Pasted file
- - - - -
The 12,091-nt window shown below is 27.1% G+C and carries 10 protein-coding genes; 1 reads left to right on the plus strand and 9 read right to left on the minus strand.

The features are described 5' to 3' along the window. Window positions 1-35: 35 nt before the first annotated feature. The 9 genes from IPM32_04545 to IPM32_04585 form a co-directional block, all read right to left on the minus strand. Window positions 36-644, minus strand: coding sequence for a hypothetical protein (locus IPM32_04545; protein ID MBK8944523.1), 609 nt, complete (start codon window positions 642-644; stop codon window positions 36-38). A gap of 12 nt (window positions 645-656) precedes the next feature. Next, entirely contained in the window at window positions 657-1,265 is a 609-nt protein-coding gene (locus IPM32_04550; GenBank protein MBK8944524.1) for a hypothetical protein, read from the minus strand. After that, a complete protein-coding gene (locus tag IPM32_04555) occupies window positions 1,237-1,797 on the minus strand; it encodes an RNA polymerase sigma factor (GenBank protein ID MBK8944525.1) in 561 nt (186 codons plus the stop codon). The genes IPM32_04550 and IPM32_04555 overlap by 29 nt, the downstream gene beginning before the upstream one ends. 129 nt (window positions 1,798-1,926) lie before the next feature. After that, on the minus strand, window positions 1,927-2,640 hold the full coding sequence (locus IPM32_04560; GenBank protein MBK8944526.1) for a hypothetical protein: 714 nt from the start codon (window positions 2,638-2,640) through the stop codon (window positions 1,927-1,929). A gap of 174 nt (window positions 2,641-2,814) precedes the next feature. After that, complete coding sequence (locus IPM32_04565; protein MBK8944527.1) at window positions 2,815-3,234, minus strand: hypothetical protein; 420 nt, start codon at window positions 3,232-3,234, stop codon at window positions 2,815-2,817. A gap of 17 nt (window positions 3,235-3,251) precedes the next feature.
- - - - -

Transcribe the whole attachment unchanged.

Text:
The 12,091-nt window shown below is 27.1% G+C and carries 10 protein-coding genes; 1 reads left to right on the plus strand and 9 read right to left on the minus strand.

The features are described 5' to 3' along the window. Window positions 1-35: 35 nt before the first annotated feature. The 9 genes from IPM32_04545 to IPM32_04585 form a co-directional block, all read right to left on the minus strand. Window positions 36-644, minus strand: coding sequence for a hypothetical protein (locus IPM32_04545; protein ID MBK8944523.1), 609 nt, complete (start codon window positions 642-644; stop codon window positions 36-38). A gap of 12 nt (window positions 645-656) precedes the next feature. Next, entirely contained in the window at window positions 657-1,265 is a 609-nt protein-coding gene (locus IPM32_04550; GenBank protein MBK8944524.1) for a hypothetical protein, read from the minus strand. After that, a complete protein-coding gene (locus tag IPM32_04555) occupies window positions 1,237-1,797 on the minus strand; it encodes an RNA polymerase sigma factor (GenBank protein ID MBK8944525.1) in 561 nt (186 codons plus the stop codon). The genes IPM32_04550 and IPM32_04555 overlap by 29 nt, the downstream gene beginning before the upstream one ends. 129 nt (window positions 1,798-1,926) lie before the next feature. After that, on the minus strand, window positions 1,927-2,640 hold the full coding sequence (locus IPM32_04560; GenBank protein MBK8944526.1) for a hypothetical protein: 714 nt from the start codon (window positions 2,638-2,640) through the stop codon (window positions 1,927-1,929). A gap of 174 nt (window positions 2,641-2,814) precedes the next feature. After that, complete coding sequence (locus IPM32_04565; protein MBK8944527.1) at window positions 2,815-3,234, minus strand: hypothetical protein; 420 nt, start codon at window positions 3,232-3,234, stop codon at window positions 2,815-2,817. A gap of 17 nt (window positions 3,235-3,251) precedes the next feature.